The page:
Judy

A Star Is Re-Born
Verdict: 
8/10 - Renee Zellweger offers up a committed portrayal of Judy Garland, one of Hollywood’s most complicated figures, in Rupert Goold’s Judy
Release Date: 
Wednesday, October 2, 2019
Written by: 

Judy tells of singer/actress Judy Garland’s time in London in 1968, when she was contracted to perform a five-week run of concerts while battling drug and alcohol addiction.

8

Any actor must be daunted by the task of playing a showbiz legend in a biopic.

But after a lengthy hiatus from the film industry, Renee Zellweger certainly rises to the occasion in Rupert Goold’s new movie Judy, an adaptation of Broadway play End of the Rainbow, in which she portrays Hollywood icon Judy Garland in the last year of her life.

Set in 1968, the film kicks off with the audience meeting a stressed-out Garland as she arrives in London to perform a series of sold-out shows at the Talk of the Town nightclub with her two youngest children Lorna (Bella Ramsey) and Joey (Lewin Lloyd) in tow.

Thirty years after rising to global stardom in The Wizard of Oz, the entertainer is worn out following struggles with depression, alcohol and substance abuse, yet due to financial instability and a desire to provide for her kids, whom she shares with her difficult ex-husband Sidney Luft (Rufus Sewell), Garland has no other choice but to take to the stage.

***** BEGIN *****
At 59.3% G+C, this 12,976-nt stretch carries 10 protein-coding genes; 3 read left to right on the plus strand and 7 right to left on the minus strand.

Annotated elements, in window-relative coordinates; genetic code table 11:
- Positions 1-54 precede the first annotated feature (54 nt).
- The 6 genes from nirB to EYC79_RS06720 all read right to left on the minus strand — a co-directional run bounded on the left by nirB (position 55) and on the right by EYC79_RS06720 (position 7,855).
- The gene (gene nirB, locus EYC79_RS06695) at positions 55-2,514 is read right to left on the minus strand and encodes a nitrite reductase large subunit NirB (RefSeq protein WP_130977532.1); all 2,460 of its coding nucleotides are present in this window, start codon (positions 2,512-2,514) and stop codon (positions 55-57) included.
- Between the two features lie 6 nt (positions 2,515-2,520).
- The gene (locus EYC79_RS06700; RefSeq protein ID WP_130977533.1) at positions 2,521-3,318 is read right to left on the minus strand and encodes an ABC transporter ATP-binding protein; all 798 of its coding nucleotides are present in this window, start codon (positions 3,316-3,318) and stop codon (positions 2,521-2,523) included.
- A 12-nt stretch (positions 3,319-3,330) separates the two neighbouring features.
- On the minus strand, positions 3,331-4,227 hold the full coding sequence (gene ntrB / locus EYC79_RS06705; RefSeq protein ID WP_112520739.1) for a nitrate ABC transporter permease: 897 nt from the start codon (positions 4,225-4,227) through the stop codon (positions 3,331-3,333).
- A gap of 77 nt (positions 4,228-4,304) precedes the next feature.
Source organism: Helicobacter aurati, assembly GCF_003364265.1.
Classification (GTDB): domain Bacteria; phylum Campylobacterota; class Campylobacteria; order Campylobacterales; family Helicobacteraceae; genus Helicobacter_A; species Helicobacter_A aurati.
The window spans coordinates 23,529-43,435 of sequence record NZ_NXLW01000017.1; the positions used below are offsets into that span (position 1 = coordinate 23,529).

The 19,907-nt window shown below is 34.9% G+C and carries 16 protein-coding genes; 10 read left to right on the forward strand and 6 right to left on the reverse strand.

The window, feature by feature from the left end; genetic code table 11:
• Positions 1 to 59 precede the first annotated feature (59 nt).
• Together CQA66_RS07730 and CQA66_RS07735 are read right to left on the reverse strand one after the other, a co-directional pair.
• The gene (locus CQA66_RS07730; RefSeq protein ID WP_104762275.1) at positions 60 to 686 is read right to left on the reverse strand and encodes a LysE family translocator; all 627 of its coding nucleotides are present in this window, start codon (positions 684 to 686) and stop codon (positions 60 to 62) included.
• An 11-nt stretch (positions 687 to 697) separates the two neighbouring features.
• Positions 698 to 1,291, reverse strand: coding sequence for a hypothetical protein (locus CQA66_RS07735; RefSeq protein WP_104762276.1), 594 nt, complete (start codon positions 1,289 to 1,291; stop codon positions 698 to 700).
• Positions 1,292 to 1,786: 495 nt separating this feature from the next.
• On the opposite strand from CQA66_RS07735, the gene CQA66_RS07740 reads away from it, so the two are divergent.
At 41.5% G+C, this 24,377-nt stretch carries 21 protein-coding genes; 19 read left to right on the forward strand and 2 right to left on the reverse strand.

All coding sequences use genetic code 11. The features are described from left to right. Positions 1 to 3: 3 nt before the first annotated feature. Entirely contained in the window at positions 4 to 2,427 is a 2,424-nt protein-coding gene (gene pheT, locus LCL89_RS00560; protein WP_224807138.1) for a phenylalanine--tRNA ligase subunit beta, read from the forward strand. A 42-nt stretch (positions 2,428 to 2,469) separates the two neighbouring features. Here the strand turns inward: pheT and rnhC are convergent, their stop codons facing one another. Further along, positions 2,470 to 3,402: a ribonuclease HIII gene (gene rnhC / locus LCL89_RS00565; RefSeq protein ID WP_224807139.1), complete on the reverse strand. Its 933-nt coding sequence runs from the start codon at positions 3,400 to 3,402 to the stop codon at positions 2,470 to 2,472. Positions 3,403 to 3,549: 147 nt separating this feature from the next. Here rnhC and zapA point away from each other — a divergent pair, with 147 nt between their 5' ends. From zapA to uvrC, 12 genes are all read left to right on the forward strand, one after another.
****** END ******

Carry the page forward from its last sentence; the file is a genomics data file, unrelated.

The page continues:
With a lot of help from her stoic personal assistant Rosalyn Wilder (Jessie Buckley), the performer can pull out all the stops once in the spotlight - it’s as if she has some sort of muscle memory when it comes to entertaining - and all her problems momentarily fade into the background.

But, of course, Rosalyn can’t keep pushing the singer onto the stage and hoping for the best, and even with the support of her soon-to-be fifth husband, Mickey Deans (Finn Wittrock), it’s evident she is on the cusp of a breakdown.

 

For those unfamiliar with the star’s history, Goold cleverly employs flashback sequences to delve into her past too.

Meetings between a young Garland (Darci Shaw) and her oppressive handlers make it clear where her pill-popping and eating disorders have stemmed from, while her interactions with frightening MGM boss Louis B. Mayer (Richard Cordery) would be anxiety-inducing for even the strongest of women, let alone a naïve and lonely teenager.

Meanwhile, Sewell does a good job of capturing the sheer frustration that Garland’s spiralling behaviour causes Luft and their children, and Wittrock and Buckley offer dedicated performances in supporting roles.

But at the end of the day, Goold’s film is truly a vehicle for Zellweger’s talents.

There’s barely a second in the 118-minute runtime when her face isn’t on the screen, and with the magic of make-up, brown contact lenses, wigs, and Jany Temime’s brilliant costumes, the 50-year-old genuinely resembles Garland.

Sure, there are moments in concert scenes where her voice and the lip-syncing isn't as seamless as it could be, but in all other aspects of this exploration of one of Hollywood’s most tragic and complicated personalities, Zellweger soars. With such a well-researched and committed performance, all of that Oscars buzz is well deserved.

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